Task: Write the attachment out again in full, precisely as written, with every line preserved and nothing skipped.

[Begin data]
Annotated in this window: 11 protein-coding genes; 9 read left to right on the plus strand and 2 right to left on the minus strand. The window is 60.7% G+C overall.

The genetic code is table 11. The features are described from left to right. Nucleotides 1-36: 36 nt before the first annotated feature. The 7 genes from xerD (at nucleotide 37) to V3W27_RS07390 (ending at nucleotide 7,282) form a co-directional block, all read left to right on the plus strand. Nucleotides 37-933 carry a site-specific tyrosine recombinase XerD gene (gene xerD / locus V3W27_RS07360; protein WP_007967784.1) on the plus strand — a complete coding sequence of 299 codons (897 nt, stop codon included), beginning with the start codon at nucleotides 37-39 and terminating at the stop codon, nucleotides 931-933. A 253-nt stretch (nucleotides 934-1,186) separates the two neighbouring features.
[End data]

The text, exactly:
Annotated in this window: 11 protein-coding genes; 9 read left to right on the plus strand and 2 right to left on the minus strand. The window is 60.7% G+C overall.

The genetic code is table 11. The features are described from left to right. Nucleotides 1-36: 36 nt before the first annotated feature. The 7 genes from xerD (at nucleotide 37) to V3W27_RS07390 (ending at nucleotide 7,282) form a co-directional block, all read left to right on the plus strand. Nucleotides 37-933 carry a site-specific tyrosine recombinase XerD gene (gene xerD / locus V3W27_RS07360; protein WP_007967784.1) on the plus strand — a complete coding sequence of 299 codons (897 nt, stop codon included), beginning with the start codon at nucleotides 37-39 and terminating at the stop codon, nucleotides 931-933. A 253-nt stretch (nucleotides 934-1,186) separates the two neighbouring features.